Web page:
Theresa May – the first Conservative prime minister to try to negotiate a deal, who was ousted by her own MPs for failing to reach a deal they liked – congratulated Sunak on the new offer, saying it “would make a big difference”.
She said the Northern Ireland Protocol – negotiated by her immediate successor Boris Johnson – was “the European Union’s preferred proposal for a border in the Irish Sea”.
She added: “The best move now is for everyone in this House to support this deal, because it is in the interests of all the people of Northern Ireland.”
Former Brexit secretary and cause cheerleader David Davis also gave his wholehearted support to the framework.
He offered his “unqualified congratulations” to Mr. Sunak called it a “spectacular success” and praised the “extraordinary mechanism” of the Stormont brake.
“It was a brilliant piece of negotiation, insight and imagination,” he said.
Andrea Leadsom – another leading Brexit campaigner – said that if such a deal had been tabled at any time over the past five years, “those of us who were Brexitists, unionists and remnants would have jumped on it”.
But Sir Bill Cash said “the devil is always in the details”.
Offering his support for the deal, Labor leader Sir Keir Starmer told the House of Commons: “We are not going to criticize. We are not going to try to play political games.
“And when the Prime Minister puts this deal to the vote, the Labor Party will vote in favour.”
He said the plan “will never be perfect – it’s a compromise” but added: “I’ve always been clear that, if implemented correctly, it’s a deal that can work in the spirit of the Good Friday Agreement.
“And now that it’s been agreed, we all have an obligation to make it work.”
However, Sir Keir took the opportunity to attack Boris Johnson for telling the public that there would be no Irish Sea checks in their previous agreement, saying the claim was “preposterous”.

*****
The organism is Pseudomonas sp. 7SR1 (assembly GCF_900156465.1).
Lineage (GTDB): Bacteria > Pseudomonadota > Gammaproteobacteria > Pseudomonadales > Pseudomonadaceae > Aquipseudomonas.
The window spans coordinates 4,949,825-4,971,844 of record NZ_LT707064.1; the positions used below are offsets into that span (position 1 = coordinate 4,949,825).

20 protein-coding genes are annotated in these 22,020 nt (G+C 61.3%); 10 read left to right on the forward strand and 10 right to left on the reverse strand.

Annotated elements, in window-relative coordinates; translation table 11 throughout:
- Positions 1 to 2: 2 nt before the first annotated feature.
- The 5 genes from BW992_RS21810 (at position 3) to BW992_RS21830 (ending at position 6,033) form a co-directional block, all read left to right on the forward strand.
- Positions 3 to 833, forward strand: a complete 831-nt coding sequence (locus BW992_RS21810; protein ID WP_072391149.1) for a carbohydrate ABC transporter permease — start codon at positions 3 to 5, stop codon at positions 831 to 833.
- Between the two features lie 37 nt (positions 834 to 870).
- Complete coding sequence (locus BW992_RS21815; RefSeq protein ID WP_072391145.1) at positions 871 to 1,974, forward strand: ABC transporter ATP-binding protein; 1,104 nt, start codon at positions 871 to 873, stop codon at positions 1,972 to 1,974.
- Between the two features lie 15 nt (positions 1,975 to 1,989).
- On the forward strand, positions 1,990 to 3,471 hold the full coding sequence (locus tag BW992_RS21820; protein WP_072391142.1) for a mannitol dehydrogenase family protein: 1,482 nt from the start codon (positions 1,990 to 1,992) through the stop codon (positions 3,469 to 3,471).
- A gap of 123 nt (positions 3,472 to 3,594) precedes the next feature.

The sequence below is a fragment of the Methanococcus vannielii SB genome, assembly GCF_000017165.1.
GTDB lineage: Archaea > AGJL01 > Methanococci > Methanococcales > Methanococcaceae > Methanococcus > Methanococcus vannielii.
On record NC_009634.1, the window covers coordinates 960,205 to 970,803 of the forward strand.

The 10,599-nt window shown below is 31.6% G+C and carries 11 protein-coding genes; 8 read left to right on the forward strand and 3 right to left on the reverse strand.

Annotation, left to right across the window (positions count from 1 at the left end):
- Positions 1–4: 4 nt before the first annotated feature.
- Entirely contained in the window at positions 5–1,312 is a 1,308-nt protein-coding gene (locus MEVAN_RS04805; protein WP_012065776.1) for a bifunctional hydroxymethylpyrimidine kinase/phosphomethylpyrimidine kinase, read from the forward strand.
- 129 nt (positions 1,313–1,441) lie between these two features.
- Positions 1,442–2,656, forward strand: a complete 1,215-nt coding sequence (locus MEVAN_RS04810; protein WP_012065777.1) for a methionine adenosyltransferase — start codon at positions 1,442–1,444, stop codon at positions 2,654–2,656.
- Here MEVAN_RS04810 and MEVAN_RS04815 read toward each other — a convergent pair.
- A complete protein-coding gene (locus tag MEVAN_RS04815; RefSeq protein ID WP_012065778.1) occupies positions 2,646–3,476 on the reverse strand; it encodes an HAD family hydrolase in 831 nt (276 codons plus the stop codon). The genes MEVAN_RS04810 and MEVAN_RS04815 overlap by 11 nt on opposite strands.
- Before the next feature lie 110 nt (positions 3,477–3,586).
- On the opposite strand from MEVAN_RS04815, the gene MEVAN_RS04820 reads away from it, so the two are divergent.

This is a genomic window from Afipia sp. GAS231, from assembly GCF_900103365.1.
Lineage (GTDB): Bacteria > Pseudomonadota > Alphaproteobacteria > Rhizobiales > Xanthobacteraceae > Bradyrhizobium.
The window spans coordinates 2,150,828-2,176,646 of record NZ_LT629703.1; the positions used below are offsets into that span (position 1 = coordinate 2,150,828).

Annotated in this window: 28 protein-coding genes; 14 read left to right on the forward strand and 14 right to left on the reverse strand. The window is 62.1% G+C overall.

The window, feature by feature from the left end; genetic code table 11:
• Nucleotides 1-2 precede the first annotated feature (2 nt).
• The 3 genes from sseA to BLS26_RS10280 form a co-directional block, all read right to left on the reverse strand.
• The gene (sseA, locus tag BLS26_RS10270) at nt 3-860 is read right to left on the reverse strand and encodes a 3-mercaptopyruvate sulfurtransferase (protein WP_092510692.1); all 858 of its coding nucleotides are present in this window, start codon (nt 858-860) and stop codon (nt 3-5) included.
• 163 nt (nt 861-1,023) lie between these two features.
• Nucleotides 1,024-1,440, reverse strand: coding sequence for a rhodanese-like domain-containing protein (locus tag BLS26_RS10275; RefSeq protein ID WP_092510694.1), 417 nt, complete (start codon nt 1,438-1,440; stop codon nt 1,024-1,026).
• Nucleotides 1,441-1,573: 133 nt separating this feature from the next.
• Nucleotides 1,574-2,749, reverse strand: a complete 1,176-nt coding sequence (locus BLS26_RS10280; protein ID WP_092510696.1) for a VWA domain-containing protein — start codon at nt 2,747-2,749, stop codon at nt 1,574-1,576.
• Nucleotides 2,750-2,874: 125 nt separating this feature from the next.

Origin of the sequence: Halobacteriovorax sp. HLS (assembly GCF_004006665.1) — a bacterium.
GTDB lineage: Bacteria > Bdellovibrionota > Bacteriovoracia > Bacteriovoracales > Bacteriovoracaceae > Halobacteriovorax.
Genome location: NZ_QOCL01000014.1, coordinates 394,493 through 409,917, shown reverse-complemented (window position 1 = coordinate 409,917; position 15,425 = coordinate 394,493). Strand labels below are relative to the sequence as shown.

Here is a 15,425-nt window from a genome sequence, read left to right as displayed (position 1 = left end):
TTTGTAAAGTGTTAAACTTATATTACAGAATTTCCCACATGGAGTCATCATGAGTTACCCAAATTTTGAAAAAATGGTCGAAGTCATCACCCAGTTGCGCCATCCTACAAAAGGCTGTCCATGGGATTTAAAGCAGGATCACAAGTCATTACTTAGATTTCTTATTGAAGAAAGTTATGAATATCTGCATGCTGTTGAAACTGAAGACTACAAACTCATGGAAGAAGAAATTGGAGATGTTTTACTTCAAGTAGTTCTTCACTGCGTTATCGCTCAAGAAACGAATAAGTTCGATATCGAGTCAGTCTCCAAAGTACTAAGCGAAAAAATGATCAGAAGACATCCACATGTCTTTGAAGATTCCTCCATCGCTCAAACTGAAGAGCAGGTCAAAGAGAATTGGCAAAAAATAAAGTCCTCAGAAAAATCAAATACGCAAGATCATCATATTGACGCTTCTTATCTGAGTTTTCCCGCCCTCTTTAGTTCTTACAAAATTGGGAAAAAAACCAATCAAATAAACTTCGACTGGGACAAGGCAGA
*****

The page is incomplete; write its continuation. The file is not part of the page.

“(It was) an absolute refusal to engage with trade unionists in Northern Ireland in good faith, not caring to take their concerns seriously,” he added. “And it inevitably contributed to the breakdown of power sharing in Northern Ireland.
“And I wondered after the Prime Minister had listed all the problems if he had forgotten who he had negotiated with.
“So, as I lay out what this deal means in practice, I urge the Prime Minister to be totally different from his predecessor.”
Perhaps unsurprisingly, SNP MPs were less than impressed with the deal, believing the best thing would be to return to the EU.
“Brexit was an unmitigated disaster,” said Westminster party leader Stephen Flynn.
“And what this agreement doesn’t do is create parity between these nations.”
He said Northern Irish companies will continue to have access to the EU’s single market, while Scotland will not.
“I don’t envy Northern Ireland companies, but I regret that Scotland doesn’t have the same opportunities,” he added.
Liberal Democrat leader Sir Ed Davey said his party needed to consider the deal but welcomed “the spirit of partnership and compromise between the UK government and the European Union” in reaching a deal.